I recently helped a wonderful couple buy their first home. Of course, it was the first time they’ve needed homeowner’s insurance as well. The entire experience was new to them, so naturally, they had lots of questions.

I love questions. It means the person I’m talking with actually cares about what they’re doing. They want to know what’s going on and understand why certain things are the way they are.

Questions are fun!

When I review the homeowner’s insurance quote with a new client, one of the first questions they always ask is “How come we’re not insuring the home for what I’m buying it for?”

I paid more than that for my house!

I love this question.

We get insurance to protect against a risk. With homeowner’s insurance, one of the risks we face is losing this amazing brand new home that you’re purchasing. The lender faces the same risk, so they have a vested interest in making sure you get the proper insurance.

When you purchase a home, you’re buying the dwelling as well as the land the dwelling is sitting on. Your purchase price consists of the house and the land.

In the event of a loss, say your house burns down, the land is still there. You can’t burn the land down and make it disappear (actually, I’m sure I can think of some kind of Despicable Me type of weapon that would totally obliterate everything in sight, but that’s probably not going to happen)

Again, the whole purpose of having insurance is to protect against a risk. If your house burns down, we want to make sure you have enough insurance to replace your home. But we’re not replacing the land. There will be some costs associated with cleaning up the mess, but the value of the land doesn’t need to be factored into the amount of insurance you’re getting on the home.

Replacement Cost

When we write a homeowner’s policy, we always calculate a replacement cost estimate. We take the characteristics of your home, like the style, square feet, building materials, age, number of stories, roof material, and a whole bunch more info (most can be found on your appraisal) and calculate what it would cost to rebuild your specific home in the event of a loss. We do this on every homeowner’s policy we write.

We want to make sure the coverage you get will be sufficient to replace your home.

Market Value vs Replacement Cost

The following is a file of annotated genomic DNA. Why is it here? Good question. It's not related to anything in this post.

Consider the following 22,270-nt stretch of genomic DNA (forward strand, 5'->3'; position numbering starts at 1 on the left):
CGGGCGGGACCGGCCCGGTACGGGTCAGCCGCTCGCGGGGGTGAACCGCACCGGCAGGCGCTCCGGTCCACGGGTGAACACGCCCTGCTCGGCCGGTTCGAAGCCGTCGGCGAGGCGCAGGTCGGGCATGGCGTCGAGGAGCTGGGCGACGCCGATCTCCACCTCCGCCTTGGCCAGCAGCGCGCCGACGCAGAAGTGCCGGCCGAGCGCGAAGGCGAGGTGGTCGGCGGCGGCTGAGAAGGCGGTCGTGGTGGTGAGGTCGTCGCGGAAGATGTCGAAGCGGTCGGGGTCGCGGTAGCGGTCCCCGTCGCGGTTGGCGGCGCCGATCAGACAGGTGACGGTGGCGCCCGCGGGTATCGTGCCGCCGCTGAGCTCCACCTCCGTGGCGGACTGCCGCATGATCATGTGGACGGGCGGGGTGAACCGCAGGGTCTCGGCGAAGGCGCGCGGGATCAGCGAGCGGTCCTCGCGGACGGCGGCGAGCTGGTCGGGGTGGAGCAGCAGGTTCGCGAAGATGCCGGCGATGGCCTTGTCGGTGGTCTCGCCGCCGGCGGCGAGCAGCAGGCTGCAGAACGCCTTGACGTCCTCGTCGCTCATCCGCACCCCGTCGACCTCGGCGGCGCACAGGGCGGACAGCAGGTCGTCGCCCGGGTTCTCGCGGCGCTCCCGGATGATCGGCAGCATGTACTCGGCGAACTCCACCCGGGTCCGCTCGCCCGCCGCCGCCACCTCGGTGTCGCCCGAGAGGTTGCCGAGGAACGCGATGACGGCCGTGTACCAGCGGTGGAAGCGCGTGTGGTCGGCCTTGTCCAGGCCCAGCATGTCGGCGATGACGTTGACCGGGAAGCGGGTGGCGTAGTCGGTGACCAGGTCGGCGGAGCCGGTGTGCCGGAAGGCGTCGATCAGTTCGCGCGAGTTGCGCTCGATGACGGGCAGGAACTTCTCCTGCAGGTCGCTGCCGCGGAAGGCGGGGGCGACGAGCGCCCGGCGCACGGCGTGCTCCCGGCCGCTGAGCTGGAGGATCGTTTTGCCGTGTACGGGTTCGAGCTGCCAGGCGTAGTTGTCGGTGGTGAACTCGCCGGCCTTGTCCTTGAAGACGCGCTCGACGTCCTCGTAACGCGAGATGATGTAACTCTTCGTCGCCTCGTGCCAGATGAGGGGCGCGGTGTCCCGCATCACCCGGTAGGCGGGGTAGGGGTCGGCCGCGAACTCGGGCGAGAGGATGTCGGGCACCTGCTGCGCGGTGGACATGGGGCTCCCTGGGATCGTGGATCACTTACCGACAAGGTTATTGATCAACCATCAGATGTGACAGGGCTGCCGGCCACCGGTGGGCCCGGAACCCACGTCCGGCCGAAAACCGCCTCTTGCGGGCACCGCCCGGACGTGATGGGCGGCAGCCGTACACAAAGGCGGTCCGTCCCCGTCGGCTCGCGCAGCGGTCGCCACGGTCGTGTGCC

The market value of your home is likely the price you paid for it (if a new purchase) or the current appraised value. There are many factors that affect the market value of a home, economy, location, demographics. Supply and demand is certainly one of those factors. If there is a short supply of homes for sale, and a larger pool of people wanting to buy a home, there is upward pressure on the market value of that home. More people want it, which means someone may be willing to pay more. Market value goes up.

But that doesn’t mean the cost to build that home has gone up, right?

It will cost the same to build a house whether 2 people or 10 people want to buy it.

Replacement cost changes over time as well. Some of the factors that affect replacement cost are the economy, location, building materials, labor force and much more.  Insurance companies update their replacement cost estimator software regularly to take into account many of these changing factors.

When calculating the replacement cost of a home, you should work closely with your insurance advisor to make sure they include all aspects of the home’s features so you get an accurate estimate of its replacement cost.

Becuase of these changing factors, it is very important to review your policy every year with your insurance advisor to make sure you keep the proper coverage in place.

Extended Replacement Cost

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Extended Replacement Cost
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Extended Replacement Cost

So what do you do if the replacement cost estimate is wrong? Or replacement costs change before you update your policy? Many carriers offer extended replacement cost coverage, and you should make sure you have this on your policy. It’s very inexpensive and such a crucial endorsement. This can extend your dwelling coverage by 25% or 50%, which means if building materials or labor dramatically increases at the time of your loss, you will have additional coverage to help put you back together.

Extended replacement cost also helps you meet the lender’s requirements for home insurance. Your lender will want to make sure your coverage is equal to or greater than your loan amount. When we insure your home for the proper replacement cost, this can often be less than what your purchase loan amount is. Adding on the extended replacement cost endorsement gives you the coverage you need at a better price than simply increasing the dwelling coverage amount.

Next Steps

If you’re looking for homeowner’s insurance for a new purchase, or already have homeowner’s insurance but have a few questions, schedule a call. We’re real-life people who love answering questions. We’re not pushy sales people, we’re insurance advisors. We’re here to help. Schedule a call and let’s make sure you’re protected properly.